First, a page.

grip

  1. palm knead

most of the time i’ll push with the base of my palm – the meaty part between my thumb and wrist. this is great to use on any big muscles. i can, if needed, get almost my whole body weight into it

  1. palm knead with soft-claws

this is kind of like pushing with the meat of the hand, but digging in with my fingers at the same time. it lets me work two adjacent muscles at once. this works well in the upper back, with palm on the inner shoulder and fingers into the upper shoulder

  1. knuckles

knuckles are fine to use when a smidge more sharpness is desired. this works well along the sides of the spine, especially through mid and lower back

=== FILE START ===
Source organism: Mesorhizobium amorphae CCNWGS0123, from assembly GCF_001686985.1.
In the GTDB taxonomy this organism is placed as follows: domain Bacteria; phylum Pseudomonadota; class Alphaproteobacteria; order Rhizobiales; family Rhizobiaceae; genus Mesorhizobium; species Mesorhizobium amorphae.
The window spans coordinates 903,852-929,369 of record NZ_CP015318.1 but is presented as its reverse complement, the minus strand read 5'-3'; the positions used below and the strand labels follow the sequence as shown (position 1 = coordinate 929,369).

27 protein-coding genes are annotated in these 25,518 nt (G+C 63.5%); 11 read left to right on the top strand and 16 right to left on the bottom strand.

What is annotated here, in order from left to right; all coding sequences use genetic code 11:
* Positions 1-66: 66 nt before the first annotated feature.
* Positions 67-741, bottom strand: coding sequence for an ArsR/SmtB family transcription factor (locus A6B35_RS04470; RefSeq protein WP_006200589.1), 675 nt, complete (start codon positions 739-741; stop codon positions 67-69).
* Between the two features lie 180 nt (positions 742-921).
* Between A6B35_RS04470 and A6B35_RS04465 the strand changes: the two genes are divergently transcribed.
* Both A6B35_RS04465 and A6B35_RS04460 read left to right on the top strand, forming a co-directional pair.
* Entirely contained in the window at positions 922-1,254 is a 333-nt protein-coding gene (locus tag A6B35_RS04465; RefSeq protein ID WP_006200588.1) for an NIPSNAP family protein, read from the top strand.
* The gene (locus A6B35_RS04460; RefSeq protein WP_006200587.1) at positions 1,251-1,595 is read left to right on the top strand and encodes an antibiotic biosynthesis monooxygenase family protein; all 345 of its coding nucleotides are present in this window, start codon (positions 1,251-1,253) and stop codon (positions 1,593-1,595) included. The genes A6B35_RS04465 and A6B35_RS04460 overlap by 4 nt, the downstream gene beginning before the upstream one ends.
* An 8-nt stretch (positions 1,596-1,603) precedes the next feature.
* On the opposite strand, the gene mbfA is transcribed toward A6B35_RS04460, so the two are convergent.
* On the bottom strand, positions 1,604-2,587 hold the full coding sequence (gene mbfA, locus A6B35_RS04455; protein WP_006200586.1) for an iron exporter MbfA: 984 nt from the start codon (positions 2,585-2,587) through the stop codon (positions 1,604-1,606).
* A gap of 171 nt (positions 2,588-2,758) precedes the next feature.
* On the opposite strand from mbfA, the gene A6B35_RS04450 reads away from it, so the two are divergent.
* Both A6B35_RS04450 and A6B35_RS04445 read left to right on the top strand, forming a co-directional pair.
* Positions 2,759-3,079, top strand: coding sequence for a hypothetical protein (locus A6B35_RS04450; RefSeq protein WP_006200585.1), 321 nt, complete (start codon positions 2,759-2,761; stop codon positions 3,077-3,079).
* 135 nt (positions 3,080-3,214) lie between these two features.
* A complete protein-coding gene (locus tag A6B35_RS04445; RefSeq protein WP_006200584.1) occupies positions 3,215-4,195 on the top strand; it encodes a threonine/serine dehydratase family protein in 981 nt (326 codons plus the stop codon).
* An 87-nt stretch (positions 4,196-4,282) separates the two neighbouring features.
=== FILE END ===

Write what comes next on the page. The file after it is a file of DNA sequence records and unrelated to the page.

1. thumbs

in fine-detail areas like the back of the neck i’ll push with my thumb. professionals are taught not to do this, because it wears the thumb out too fast and you can’t last through an entire day of work. i’m not professional though, and for an occasional rub on a mate, thumbs give both a lot of sensitivity and an ability to up the pressure as needed

  1. fingers

when i’m tracing energy or focusing on a node, i’ll usually use fingertips, mostly of the first and middle finger on each hand

  1. elbows and forearms

in really tough areas, like that spot under the shoulder blade, i might use an elbow, for a super-sharp push. but contrasting that, to shift the entire shoulder blade up and out, i might use my entire forearm instead, somewhat like a rolling-pin. these are both kind of rare – definitely not something i do in every massage. good tools to keep in the mental toolkit though

  1. claws

it’s nice to finish up with a gentle scritching


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